I just discovered Crash Course Government on Youtube.  It's 50 videos, each around 8 minutes long.  We're using it to finish up a stalled government course.  They have an Economics Crash Course, too, that is 35 videos long.  They're pretty enjoyable.

 

 

I second the Crash Course Government & Politics series, especially if you need smiles.  Also check out Tom Richey's and Keith Hughes' channels on youtube.  Both are high school teachers who cover AP history & govt courses.  We prefer Tom Richey, but Hughes has a TON of videos.  This past spring, the two teachers teamed up for a live 2-hour AP Govt review, which we watched just for fun as a closer to my course. 

 

I also required DS to take the U.S. Constitution test, our state Constitution test, and a citizenship test - all available online.  He also wrote a persuasive paper supporting a candidate and did some quick n' dirty research about other forms of government.

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Ds is dragging through the Idiots guide to us govt. says it's super boring. Is so busy with all his other classes it just gets skipped. He did do election stuff.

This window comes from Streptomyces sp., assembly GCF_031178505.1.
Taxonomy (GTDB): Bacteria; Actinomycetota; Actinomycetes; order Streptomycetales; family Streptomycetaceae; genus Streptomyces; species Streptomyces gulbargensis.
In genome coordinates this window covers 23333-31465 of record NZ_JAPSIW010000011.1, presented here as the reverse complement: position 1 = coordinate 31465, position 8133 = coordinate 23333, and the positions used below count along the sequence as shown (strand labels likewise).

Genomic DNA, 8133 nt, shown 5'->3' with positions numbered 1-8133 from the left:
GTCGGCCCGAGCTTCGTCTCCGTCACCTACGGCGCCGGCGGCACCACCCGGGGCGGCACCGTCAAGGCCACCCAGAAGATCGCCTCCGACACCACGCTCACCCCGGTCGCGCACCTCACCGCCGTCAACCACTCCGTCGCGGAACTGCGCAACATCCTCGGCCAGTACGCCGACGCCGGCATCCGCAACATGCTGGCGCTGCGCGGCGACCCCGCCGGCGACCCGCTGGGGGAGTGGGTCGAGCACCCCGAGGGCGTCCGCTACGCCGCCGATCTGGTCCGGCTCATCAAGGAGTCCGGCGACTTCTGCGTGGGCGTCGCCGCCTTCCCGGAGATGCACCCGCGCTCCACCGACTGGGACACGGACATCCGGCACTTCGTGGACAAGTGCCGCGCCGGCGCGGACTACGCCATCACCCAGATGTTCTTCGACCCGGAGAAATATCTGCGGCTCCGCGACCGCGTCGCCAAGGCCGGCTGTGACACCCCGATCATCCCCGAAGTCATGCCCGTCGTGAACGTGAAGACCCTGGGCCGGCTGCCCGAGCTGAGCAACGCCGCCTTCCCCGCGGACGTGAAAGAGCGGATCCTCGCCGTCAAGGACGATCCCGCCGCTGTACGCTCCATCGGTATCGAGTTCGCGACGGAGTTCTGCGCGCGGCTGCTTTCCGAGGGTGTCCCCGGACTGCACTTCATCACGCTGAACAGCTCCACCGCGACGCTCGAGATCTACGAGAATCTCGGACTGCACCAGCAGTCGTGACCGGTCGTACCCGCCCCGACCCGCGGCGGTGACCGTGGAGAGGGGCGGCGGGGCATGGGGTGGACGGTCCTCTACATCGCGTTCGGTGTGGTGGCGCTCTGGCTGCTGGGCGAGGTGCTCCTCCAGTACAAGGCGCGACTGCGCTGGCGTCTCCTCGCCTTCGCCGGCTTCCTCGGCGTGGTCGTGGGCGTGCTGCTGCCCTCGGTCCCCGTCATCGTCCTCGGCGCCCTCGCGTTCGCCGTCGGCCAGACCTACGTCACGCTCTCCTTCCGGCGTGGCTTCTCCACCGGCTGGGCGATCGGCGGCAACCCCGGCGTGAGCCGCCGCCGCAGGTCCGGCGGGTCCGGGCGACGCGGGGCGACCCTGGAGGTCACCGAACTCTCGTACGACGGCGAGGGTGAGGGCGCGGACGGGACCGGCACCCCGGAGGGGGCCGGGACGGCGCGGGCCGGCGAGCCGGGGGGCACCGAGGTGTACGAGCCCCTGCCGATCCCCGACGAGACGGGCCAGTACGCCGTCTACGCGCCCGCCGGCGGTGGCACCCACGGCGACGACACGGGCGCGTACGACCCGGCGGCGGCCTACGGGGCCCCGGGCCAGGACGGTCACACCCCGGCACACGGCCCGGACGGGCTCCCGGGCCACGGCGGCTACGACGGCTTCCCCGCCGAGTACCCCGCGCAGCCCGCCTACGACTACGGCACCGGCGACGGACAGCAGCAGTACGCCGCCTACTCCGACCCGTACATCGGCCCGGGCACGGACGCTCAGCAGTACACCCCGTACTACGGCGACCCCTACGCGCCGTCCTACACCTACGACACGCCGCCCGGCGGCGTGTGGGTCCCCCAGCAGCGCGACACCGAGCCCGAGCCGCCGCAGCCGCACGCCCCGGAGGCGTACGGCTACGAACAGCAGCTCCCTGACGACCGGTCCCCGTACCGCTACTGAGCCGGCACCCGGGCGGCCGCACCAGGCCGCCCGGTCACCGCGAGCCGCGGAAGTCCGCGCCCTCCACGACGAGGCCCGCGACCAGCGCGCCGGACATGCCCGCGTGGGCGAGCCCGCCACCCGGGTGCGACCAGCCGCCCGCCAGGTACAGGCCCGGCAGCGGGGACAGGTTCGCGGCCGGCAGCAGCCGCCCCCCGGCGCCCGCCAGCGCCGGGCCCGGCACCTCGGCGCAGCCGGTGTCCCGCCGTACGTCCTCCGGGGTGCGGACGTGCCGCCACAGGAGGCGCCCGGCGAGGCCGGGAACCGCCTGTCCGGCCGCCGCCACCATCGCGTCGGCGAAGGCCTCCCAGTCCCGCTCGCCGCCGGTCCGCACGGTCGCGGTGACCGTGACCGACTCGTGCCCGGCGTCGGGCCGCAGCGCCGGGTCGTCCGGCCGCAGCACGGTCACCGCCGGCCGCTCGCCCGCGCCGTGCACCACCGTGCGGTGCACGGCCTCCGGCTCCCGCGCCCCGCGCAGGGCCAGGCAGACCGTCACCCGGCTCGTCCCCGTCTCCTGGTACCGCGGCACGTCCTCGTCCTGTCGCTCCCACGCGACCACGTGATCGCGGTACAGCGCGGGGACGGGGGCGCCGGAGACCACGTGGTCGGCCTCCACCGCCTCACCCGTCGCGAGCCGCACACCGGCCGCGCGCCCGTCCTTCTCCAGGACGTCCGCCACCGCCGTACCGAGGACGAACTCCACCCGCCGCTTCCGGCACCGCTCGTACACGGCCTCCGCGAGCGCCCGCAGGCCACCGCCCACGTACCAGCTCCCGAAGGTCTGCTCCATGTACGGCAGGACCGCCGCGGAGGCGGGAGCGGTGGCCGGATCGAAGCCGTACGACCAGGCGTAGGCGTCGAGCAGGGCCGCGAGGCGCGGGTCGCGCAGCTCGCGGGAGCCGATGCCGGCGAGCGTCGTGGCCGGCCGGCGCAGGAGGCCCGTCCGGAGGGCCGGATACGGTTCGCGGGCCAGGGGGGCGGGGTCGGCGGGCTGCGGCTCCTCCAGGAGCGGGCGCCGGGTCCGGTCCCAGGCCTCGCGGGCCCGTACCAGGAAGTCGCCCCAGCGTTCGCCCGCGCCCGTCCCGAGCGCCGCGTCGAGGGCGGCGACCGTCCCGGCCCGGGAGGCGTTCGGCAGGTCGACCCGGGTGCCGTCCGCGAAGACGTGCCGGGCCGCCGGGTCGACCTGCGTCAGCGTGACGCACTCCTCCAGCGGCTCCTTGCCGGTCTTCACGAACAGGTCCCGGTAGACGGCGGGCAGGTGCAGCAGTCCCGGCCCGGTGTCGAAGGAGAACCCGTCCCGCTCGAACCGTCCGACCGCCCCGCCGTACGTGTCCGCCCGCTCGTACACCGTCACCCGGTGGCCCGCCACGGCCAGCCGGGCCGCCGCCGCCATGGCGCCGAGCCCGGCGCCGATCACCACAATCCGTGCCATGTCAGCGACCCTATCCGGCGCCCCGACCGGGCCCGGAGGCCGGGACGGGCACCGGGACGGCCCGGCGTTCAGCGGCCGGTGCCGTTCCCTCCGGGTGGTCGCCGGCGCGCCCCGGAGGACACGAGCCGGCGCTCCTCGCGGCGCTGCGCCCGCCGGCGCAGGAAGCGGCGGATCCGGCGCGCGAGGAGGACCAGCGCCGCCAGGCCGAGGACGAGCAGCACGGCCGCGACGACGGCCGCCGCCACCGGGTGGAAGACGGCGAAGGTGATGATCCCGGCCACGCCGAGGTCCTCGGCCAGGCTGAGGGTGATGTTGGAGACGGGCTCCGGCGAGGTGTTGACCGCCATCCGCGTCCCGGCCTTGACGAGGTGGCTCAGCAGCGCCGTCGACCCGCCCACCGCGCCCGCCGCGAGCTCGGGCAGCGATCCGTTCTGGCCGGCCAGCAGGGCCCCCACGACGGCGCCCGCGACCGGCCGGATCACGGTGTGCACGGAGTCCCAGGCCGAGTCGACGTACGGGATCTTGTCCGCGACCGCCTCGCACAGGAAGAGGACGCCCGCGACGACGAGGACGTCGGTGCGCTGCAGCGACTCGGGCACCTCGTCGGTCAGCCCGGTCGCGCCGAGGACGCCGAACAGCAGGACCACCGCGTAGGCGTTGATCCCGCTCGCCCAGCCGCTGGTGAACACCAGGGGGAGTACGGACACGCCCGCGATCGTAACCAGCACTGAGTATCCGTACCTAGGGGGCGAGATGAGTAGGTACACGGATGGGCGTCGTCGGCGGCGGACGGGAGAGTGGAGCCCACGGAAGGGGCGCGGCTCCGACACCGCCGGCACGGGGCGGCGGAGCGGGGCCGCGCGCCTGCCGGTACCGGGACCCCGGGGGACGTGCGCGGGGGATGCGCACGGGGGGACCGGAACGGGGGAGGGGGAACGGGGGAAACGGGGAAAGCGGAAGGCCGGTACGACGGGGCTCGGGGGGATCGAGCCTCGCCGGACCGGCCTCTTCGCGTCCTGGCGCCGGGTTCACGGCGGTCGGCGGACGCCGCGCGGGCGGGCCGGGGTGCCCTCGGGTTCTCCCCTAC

I think I'll suggest the Crash Course videos.

 

(Just looking to check the box here too)

 

He has a ps text for Econ next semester, but I gotta say it looks boring too. He may just DE that.

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We're using a 3-prong approach, so it may be more than you want:

1) Watch the macroecon videos from the Crash Course series

2) Read "Macroeconomics in Context" textbook---they give several sample course outlines depending on your goals. We're using the chapters that cover the basic economic and macroeconomic concepts as well as a chapter that primarily deals with poverty/social justice/economic inequality. There's a free online study guide with self-tests and the publishers gave me access to the free instructor materials, including a test bank and answers to questions in the text. I'm having her read the chapters and then we discuss the questions. I have to admit this is not her favorite book.

3) She'll then do the edX macroeconomics CLEP prep 4 week course and try the CLEP.

 

We started in late October and she is scheduled to take the test in late December.